British engineering and design consultancy Arup has signed a contract with Shanghai Industrial Investment Corporation (SIIC) to plan the world’s first sustainable “eco-city” – at Dongtan, outside of Shanghai. The new city, which will be three-quarters the size of Manhattan, will be built on the eastern end of Chongming, a large island that sits in the mouth of the Yangtze river delta a few miles northeast of the city centre, close to Shanghai?s new airport.

At the moment the site is mostly agricultural land, bordering on wetlands. The Eco-city aims to develop a comprehensive energy strategy incorporating large-scale renewable energy technologies, which will reduce damaging emissions, and bring the city as close to carbon-neutral as possible. Other environmentally sensitive aspects include the development of a process to capture and purify water in the landscape to support life in the city. Community waste management recycling will generate clean energy from organic waste, reducing landfills that damage the environment.

Arup expects to have its master plan approved by October 2006, and anticipates that construction will start immediately after. The first phase will be completed by 2010, just in time for Shanghai?s hosting of the World Expo.

If this project ends up being as eco-friendly as is currently outlined, it will be a model of urban design.

What Dongtan currently looks like.
Via The Times Online


or your inhabitat account below


  1. urbanlegend October 9, 2008 at 5:32 pm

    I agree with LeslieM\’s first post, and have a few comments to make specifically about city design in general. Our goal as humans, at this point, should be to preserve as many of the fragile ecosystems that we can, because that would be the mature way to take responsibility for our actions thus far. I think the new city model idea is great, but the placement and action is wrong – why can\’t we make the cities that we live in \”sustainable cities\” instead of making new ones? Imagine a fragile and diverse ecosystem that can help clean up our mess, in an attempt to remain balanced in a world of growth and pollution – would we turn and build onto it and replace the natural bioremediation systems with man made remediation systems, to replicate an environment that was pre-existant? This would be like building a new sustainable city in the Florida everglades – which we know is responsible for keeping Florida\’s ecosystem clean and cool.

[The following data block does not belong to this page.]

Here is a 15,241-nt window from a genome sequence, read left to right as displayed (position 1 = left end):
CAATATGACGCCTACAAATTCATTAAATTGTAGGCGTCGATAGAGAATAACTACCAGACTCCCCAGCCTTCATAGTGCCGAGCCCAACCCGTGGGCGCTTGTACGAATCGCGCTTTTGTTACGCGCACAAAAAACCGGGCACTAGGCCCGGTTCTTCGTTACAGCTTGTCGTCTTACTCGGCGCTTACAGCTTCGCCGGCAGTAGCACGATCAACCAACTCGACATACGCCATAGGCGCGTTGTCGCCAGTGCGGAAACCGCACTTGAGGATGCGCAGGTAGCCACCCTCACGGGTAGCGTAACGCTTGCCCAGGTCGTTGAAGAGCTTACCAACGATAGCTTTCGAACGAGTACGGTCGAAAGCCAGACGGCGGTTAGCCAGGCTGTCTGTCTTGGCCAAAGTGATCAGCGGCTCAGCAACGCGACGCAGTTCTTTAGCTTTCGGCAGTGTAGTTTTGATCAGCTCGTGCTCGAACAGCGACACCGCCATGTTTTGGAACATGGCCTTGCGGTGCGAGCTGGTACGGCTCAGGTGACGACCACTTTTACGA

It would be more productive to figure a way to create a model for city-wide renovation, to allow for ecosystems (that we depend on more than some would like to believe) and biodiversities to thrive in conjunction with mankind. The best leap forward is to change everything from inefficient and unsustainable to efficient and sustainable. If we don\’t make changes now, it will be too late to make the changes. We can\’t continue to build into the systems that help us remain a thriving culture, soon it will be one sided and too expensive to import/export water, food, clothing, and energy ( as we are seeing now)